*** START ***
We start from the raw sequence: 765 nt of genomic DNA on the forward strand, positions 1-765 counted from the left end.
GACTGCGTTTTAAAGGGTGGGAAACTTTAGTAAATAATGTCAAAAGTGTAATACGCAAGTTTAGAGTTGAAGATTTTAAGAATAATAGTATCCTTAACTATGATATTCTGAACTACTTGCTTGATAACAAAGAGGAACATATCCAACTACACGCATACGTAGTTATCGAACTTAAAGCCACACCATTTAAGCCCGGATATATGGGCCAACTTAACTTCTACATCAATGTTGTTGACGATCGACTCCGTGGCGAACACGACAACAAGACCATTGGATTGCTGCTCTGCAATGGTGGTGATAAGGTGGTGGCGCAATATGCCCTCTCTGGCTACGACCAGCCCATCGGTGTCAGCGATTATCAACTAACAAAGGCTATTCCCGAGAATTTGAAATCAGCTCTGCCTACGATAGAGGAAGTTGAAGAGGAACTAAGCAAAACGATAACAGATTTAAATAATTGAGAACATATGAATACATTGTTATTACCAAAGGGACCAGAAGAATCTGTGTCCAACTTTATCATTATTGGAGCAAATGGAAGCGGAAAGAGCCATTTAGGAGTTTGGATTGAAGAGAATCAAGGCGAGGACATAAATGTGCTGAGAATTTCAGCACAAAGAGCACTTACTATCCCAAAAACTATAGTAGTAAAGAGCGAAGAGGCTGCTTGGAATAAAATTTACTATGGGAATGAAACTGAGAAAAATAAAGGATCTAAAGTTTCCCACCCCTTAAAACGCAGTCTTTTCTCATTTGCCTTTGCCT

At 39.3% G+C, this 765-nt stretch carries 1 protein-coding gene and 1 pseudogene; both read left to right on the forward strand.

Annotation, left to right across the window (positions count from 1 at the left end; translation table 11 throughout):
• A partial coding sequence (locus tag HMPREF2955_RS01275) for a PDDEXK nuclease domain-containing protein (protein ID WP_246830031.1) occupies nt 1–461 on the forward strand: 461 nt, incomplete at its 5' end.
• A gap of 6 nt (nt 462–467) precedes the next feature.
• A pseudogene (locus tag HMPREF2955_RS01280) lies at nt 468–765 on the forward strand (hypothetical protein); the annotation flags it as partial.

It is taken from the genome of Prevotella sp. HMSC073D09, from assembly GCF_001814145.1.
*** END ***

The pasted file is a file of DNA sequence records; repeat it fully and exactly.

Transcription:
We start from the raw sequence: 765 nt of genomic DNA on the forward strand, positions 1-765 counted from the left end.
GACTGCGTTTTAAAGGGTGGGAAACTTTAGTAAATAATGTCAAAAGTGTAATACGCAAGTTTAGAGTTGAAGATTTTAAGAATAATAGTATCCTTAACTATGATATTCTGAACTACTTGCTTGATAACAAAGAGGAACATATCCAACTACACGCATACGTAGTTATCGAACTTAAAGCCACACCATTTAAGCCCGGATATATGGGCCAACTTAACTTCTACATCAATGTTGTTGACGATCGACTCCGTGGCGAACACGACAACAAGACCATTGGATTGCTGCTCTGCAATGGTGGTGATAAGGTGGTGGCGCAATATGCCCTCTCTGGCTACGACCAGCCCATCGGTGTCAGCGATTATCAACTAACAAAGGCTATTCCCGAGAATTTGAAATCAGCTCTGCCTACGATAGAGGAAGTTGAAGAGGAACTAAGCAAAACGATAACAGATTTAAATAATTGAGAACATATGAATACATTGTTATTACCAAAGGGACCAGAAGAATCTGTGTCCAACTTTATCATTATTGGAGCAAATGGAAGCGGAAAGAGCCATTTAGGAGTTTGGATTGAAGAGAATCAAGGCGAGGACATAAATGTGCTGAGAATTTCAGCACAAAGAGCACTTACTATCCCAAAAACTATAGTAGTAAAGAGCGAAGAGGCTGCTTGGAATAAAATTTACTATGGGAATGAAACTGAGAAAAATAAAGGATCTAAAGTTTCCCACCCCTTAAAACGCAGTCTTTTCTCATTTGCCTTTGCCT

At 39.3% G+C, this 765-nt stretch carries 1 protein-coding gene and 1 pseudogene; both read left to right on the forward strand.

Annotation, left to right across the window (positions count from 1 at the left end; translation table 11 throughout):
• A partial coding sequence (locus tag HMPREF2955_RS01275) for a PDDEXK nuclease domain-containing protein (protein ID WP_246830031.1) occupies nt 1–461 on the forward strand: 461 nt, incomplete at its 5' end.
• A gap of 6 nt (nt 462–467) precedes the next feature.
• A pseudogene (locus tag HMPREF2955_RS01280) lies at nt 468–765 on the forward strand (hypothetical protein); the annotation flags it as partial.

It is taken from the genome of Prevotella sp. HMSC073D09, from assembly GCF_001814145.1.